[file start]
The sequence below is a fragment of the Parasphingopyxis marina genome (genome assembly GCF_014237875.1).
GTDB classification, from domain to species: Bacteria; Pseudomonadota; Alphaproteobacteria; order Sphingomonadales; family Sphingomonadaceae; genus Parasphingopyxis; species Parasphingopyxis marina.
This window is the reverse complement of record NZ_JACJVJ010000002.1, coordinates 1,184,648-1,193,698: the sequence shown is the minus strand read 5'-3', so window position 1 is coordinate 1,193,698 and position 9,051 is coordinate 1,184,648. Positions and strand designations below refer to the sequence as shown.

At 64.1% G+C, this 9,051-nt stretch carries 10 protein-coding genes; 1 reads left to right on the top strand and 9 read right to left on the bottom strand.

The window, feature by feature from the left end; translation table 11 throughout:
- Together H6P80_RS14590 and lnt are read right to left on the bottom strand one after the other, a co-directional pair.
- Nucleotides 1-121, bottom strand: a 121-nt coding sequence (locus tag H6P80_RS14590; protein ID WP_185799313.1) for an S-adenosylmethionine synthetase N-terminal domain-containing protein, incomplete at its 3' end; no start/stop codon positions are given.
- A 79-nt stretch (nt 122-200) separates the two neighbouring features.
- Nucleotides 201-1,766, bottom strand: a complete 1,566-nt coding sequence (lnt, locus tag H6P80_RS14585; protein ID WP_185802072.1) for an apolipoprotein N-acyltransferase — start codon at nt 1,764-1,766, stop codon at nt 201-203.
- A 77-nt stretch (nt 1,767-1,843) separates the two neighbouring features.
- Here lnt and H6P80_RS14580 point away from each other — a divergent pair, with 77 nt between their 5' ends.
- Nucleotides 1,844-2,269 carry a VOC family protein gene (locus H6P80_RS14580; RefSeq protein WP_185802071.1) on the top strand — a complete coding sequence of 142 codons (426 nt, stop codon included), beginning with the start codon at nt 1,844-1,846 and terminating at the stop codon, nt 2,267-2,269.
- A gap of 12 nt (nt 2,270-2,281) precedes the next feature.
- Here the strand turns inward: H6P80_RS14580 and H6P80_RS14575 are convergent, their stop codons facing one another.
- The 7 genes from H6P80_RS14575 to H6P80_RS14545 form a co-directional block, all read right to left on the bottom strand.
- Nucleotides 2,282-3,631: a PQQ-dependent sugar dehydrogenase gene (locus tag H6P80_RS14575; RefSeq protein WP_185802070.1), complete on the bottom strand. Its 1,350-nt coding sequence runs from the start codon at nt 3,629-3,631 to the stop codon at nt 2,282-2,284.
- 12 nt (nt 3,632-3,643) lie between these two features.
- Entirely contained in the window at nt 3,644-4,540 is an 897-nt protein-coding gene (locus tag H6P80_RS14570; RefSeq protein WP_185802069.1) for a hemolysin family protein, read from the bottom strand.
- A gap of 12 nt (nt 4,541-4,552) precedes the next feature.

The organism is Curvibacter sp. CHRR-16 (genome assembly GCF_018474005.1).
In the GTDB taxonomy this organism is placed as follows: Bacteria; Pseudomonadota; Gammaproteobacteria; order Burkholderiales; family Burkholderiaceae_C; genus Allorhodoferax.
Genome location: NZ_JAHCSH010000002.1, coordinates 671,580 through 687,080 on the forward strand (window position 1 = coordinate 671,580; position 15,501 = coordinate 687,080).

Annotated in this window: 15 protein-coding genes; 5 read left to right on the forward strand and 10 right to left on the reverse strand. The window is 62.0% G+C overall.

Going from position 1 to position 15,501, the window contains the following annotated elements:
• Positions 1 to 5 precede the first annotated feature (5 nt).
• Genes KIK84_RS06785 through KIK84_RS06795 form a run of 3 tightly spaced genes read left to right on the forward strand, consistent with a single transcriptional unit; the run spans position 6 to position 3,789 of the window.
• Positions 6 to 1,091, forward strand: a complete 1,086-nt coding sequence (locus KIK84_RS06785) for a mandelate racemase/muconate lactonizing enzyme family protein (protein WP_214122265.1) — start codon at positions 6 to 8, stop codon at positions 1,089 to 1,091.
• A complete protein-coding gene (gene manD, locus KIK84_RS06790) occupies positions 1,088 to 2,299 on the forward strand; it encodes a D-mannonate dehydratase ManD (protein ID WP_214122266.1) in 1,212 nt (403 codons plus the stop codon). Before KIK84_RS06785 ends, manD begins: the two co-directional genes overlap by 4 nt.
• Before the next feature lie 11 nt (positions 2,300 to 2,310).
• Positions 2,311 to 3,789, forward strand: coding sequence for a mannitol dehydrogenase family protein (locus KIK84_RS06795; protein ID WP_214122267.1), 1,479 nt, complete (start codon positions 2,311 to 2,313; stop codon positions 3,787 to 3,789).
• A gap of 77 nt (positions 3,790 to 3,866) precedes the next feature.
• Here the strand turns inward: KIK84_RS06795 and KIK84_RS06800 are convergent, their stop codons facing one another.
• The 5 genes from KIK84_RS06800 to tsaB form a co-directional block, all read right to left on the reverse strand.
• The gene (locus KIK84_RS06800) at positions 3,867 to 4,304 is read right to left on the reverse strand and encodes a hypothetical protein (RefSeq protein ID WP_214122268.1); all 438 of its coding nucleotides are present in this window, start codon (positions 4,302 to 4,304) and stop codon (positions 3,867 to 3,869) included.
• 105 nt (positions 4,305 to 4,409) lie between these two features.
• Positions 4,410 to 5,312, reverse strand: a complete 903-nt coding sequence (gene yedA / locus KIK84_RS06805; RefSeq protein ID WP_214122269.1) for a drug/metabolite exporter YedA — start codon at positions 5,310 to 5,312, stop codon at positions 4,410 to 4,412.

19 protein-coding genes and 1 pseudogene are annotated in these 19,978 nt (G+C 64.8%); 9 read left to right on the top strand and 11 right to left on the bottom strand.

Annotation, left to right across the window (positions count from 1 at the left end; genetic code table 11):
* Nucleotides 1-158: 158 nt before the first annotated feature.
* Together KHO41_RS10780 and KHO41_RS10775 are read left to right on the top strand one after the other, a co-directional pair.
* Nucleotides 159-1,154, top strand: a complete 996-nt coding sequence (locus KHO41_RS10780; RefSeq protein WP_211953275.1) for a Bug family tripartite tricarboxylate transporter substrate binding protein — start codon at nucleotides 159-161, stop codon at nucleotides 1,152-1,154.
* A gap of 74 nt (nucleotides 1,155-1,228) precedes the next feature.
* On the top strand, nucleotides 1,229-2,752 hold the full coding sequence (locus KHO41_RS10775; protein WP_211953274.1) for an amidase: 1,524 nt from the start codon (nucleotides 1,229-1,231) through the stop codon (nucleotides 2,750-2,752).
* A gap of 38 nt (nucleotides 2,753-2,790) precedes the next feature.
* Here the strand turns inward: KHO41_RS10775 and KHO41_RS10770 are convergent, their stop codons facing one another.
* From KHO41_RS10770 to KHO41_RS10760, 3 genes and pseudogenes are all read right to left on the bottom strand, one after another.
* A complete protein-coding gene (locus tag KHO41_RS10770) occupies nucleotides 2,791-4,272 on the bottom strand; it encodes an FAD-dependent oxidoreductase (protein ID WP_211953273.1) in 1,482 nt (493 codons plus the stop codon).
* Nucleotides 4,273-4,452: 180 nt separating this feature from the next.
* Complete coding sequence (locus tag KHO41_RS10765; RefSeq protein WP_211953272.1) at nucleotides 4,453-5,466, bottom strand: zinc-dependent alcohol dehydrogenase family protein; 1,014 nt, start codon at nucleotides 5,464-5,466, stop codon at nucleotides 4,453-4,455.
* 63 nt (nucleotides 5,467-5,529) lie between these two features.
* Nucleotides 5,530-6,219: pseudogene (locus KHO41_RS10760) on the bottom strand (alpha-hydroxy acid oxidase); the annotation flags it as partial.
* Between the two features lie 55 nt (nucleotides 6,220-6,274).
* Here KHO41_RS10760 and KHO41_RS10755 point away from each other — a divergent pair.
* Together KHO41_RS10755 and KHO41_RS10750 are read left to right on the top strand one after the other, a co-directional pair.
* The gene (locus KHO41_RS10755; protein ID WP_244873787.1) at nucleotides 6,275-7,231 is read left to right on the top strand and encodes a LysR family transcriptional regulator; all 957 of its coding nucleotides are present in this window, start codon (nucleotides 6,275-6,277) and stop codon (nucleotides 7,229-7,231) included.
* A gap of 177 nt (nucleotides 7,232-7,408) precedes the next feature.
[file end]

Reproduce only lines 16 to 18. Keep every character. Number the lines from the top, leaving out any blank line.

- Nucleotides 2,282-3,631: a PQQ-dependent sugar dehydrogenase gene (locus tag H6P80_RS14575; RefSeq protein WP_185802070.1), complete on the bottom strand. Its 1,350-nt coding sequence runs from the start codon at nt 3,629-3,631 to the stop codon at nt 2,282-2,284.
- 12 nt (nt 3,632-3,643) lie between these two features.
- Entirely contained in the window at nt 3,644-4,540 is an 897-nt protein-coding gene (locus tag H6P80_RS14570; RefSeq protein WP_185802069.1) for a hemolysin family protein, read from the bottom strand.